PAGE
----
The Kindle DX would seem to be a great big Amazonian shot across the bow of Plastic Logic’s similar reader. Plastic Logic announced its device last September, but doesn’t plan to ship it until early 2010, which gave Amazon plenty of time to steal some of its thunder. It too has a big E-Ink screen and PDF capability (as well as support for Microsoft Office and other formats); it uses a touchscreen instead of buttons and a keyboard, and has Wi-Fi instead of the Kindle’s EVDO. It’s still an intriguing device, and I don’t think it’s aiming at precisely the same audience as the Kindle DX–Plastic Logic envisions businesspeople loading up their reader with Word documents and PowerPoints. But it’ll be the second one in its category when it shows up, not the first. I wonder if Amazon would have come up with the DX if it didn’t know that the Plastic Logic device was in the works?
Happy Cinco De Mayo, everybody!
[UPDATE: Amazon’s announcing something on Monday–it’s sent out invites to journalists for a press event in New York.]
The New York Times is reporting that Amazon.com is about to introduce a larger-screen version of its Kindle e-reader, tailored for magazines, newspapers, and, possibly, textbooks. If so, it would be an early entrant in what’s shaping up to be a bustling race of new e-readers that set out to save the magazine and newspaper industries. But my guess is that any Kindle variant that’s imminent isn’t going to be an industry-rescuing breakthrough.
Dozens of magazines and papers are already available on the current Kindle, and while that’s a good thing, the presentation and navigation are disappointing. You don’t get the original color layouts of the printed page or the interactivity of the Web. It’s hard to hop around between stories in anything but sequential fashion, and the Kindle’s sixteen shades of greenish gray can’t compete with the full color of the printed page.
If I had to make a call on which was the superior way to read magazine content–on the Web or in print–I’d need to think it over. But I do know that Kindle magazines, in their current form, lag behind both of those options.
A big-screen kindle that displayed magazine pages in their original layout at something close to full size would be an intriguing device, but without color, it wouldn’t be an exciting one. And there’s no way that even a large Kindle is going to show magazine pages in their traditional layout (although it’s an entertaining idea–maybe the screen could fold in half so you could fit the thing into a briefcase)?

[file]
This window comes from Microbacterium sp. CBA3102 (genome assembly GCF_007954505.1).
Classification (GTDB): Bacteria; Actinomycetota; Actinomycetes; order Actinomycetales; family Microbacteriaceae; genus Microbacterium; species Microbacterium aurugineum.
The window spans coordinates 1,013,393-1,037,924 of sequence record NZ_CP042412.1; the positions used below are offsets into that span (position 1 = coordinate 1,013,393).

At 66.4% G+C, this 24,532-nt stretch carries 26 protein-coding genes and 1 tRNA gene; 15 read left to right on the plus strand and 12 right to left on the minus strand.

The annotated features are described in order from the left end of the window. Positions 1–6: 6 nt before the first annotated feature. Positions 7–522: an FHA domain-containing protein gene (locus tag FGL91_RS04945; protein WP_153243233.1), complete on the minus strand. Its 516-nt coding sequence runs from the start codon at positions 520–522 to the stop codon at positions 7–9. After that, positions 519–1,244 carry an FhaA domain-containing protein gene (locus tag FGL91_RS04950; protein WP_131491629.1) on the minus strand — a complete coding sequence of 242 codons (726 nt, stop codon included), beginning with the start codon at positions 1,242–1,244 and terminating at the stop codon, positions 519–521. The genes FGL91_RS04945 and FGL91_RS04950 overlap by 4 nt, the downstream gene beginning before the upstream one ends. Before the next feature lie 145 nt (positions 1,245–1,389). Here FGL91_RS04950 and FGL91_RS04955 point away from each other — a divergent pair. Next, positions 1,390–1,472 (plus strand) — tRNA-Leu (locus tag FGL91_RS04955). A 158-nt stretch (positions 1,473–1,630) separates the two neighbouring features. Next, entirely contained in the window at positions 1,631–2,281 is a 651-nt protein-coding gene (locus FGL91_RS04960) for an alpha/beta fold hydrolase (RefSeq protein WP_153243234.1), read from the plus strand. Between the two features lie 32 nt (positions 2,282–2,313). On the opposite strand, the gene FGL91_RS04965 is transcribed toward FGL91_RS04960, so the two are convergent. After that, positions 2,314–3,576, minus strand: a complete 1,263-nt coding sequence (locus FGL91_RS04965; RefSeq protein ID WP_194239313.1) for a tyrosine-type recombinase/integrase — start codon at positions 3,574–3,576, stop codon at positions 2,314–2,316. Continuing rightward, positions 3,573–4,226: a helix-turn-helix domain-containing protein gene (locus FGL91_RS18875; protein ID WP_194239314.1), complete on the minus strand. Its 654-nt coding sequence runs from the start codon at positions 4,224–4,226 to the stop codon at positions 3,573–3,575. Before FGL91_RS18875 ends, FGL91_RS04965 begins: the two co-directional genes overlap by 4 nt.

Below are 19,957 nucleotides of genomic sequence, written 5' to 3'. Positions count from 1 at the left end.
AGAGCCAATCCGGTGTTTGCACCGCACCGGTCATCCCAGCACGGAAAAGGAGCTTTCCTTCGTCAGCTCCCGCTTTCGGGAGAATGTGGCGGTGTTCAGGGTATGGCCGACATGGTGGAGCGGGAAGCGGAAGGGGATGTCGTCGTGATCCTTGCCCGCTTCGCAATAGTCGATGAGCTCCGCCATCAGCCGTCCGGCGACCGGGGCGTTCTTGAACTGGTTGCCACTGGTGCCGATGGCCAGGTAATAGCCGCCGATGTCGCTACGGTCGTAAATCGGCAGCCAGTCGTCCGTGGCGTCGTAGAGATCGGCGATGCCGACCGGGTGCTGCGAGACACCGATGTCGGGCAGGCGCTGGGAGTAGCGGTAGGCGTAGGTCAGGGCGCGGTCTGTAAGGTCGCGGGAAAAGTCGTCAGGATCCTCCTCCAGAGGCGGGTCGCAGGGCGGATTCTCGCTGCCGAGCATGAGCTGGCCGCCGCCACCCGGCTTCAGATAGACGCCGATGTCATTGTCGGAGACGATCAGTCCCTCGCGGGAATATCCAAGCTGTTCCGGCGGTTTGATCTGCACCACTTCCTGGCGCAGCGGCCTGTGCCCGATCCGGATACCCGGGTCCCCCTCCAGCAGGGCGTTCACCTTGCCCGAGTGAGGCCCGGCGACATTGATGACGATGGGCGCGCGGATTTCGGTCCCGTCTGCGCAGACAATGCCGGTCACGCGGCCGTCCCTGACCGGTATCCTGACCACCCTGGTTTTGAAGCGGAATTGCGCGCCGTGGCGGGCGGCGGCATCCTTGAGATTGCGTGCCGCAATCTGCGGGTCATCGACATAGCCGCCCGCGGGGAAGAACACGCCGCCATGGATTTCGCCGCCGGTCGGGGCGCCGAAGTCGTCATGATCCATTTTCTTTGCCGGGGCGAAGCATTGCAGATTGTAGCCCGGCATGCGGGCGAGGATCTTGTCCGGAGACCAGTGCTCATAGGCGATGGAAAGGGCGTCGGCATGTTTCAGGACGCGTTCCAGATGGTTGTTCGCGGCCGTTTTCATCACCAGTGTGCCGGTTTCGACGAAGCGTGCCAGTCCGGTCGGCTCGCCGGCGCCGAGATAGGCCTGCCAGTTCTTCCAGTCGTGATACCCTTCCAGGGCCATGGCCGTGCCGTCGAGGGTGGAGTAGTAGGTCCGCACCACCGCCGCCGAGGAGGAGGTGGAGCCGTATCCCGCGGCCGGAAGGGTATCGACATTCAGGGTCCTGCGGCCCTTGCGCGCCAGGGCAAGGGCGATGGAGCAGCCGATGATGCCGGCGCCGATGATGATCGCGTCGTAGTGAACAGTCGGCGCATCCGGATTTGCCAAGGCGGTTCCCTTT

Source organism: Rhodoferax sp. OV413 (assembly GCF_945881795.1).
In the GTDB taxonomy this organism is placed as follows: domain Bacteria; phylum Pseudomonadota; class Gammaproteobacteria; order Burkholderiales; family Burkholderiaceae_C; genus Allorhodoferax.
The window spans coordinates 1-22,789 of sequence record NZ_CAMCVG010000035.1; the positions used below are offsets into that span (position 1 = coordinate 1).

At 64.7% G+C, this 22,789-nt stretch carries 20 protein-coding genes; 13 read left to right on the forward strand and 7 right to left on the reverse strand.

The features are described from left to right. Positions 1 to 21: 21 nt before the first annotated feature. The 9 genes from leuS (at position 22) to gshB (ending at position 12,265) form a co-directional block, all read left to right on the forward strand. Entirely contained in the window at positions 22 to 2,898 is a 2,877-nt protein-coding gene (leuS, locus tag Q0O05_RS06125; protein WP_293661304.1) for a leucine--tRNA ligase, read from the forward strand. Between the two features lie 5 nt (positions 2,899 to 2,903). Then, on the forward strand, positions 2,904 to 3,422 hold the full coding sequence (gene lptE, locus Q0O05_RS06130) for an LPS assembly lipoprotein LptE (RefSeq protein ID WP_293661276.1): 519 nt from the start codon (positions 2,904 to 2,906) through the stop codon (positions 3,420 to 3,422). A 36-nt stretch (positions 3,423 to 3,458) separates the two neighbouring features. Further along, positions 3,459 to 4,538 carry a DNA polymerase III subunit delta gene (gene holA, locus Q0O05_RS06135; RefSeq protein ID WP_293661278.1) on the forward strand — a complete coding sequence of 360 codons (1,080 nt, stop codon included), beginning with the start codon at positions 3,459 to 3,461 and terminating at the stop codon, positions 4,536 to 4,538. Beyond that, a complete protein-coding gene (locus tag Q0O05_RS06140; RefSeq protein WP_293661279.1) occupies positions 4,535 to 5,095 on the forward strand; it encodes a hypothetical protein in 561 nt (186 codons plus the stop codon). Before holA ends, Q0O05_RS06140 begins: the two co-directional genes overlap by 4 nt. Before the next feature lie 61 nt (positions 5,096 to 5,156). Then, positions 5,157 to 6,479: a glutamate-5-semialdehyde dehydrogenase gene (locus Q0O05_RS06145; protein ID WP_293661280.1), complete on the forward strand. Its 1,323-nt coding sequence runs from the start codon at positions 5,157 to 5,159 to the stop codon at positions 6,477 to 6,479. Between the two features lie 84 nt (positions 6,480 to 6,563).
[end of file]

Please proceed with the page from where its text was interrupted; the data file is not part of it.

Amazon’s not about to reveal that the E-Ink technology used in the Kindle can now do color, and my guess is that the company is unwilling to release a color-screen Kindle that can’t run for days on a battery charge. So any almost-here big Kindle likely uses the E-Ink screen, and does at least some reformatting of material. If it’s essentially the same Kindle 2 that Amazon sells today except that it crams more words onto the screen, it’ll be a relatively minor edition to the Kindle lineup. (I have a pretty long list of criticisms of the Kindle 2, but the amount of wordage per screen isn’t one of them.)
Maybe Amazon has come up with a way to make moving through issues and stories less of a plodding, front-to-back affair. If so, that would be a more significant step forward than any hardware it’s likely to announce–and I hope it would brings it to us owners of small-screen Kindles, too.
A happy May to you!
Google data barges? Love it!
Amazon.com, whose Kindle for the iPhone is an iffy application with impressive content, has bought Lexcycle, whose Stanza is a much better piece of iPhone software whose content offerings, while diverse, don’t compare with the profusion of big-name best-sellers in the Kindle catalog.
Commenting on the deal at Lexcycle blog, Lexcycle’s honchos say:
We are not planning any changes in the Stanza application or user experience as a result of the acquisition. Customers will still be able to browse, buy, and read ebooks from our many content partners. We look forward to offering future products and services that we hope will resonate with our passionate readers.
I hope that the above does mean that Stanza won’t become a Kindle-only proprietary reader. But I do hope that Stanza adds the ability to access Kindle content, or the Stanza developers redo Kindle for the iPhone–in other words, that Stanza and Kindle get mashed up in a way that preserves the virtues of both. And I assume this will happen in one fashion or another. Why else would Amazon invest in an impressive piece of e-reader software?